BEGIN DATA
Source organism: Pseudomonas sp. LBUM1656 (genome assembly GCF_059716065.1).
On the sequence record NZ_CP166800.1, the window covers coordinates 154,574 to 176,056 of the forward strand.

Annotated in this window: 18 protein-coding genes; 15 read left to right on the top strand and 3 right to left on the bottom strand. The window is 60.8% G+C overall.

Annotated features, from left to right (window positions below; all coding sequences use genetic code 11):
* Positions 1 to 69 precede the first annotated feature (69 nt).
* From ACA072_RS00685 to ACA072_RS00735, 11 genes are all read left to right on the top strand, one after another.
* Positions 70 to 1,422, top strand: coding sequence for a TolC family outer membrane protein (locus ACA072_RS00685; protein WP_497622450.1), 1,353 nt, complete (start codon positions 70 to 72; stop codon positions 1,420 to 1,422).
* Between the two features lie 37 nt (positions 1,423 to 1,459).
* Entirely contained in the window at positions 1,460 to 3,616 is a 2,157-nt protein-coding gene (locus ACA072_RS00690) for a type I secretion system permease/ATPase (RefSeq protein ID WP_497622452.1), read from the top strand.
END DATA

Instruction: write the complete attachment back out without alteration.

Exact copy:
Source organism: Pseudomonas sp. LBUM1656 (genome assembly GCF_059716065.1).
On the sequence record NZ_CP166800.1, the window covers coordinates 154,574 to 176,056 of the forward strand.

Annotated in this window: 18 protein-coding genes; 15 read left to right on the top strand and 3 right to left on the bottom strand. The window is 60.8% G+C overall.

Annotated features, from left to right (window positions below; all coding sequences use genetic code 11):
* Positions 1 to 69 precede the first annotated feature (69 nt).
* From ACA072_RS00685 to ACA072_RS00735, 11 genes are all read left to right on the top strand, one after another.
* Positions 70 to 1,422, top strand: coding sequence for a TolC family outer membrane protein (locus ACA072_RS00685; protein WP_497622450.1), 1,353 nt, complete (start codon positions 70 to 72; stop codon positions 1,420 to 1,422).
* Between the two features lie 37 nt (positions 1,423 to 1,459).
* Entirely contained in the window at positions 1,460 to 3,616 is a 2,157-nt protein-coding gene (locus ACA072_RS00690) for a type I secretion system permease/ATPase (RefSeq protein ID WP_497622452.1), read from the top strand.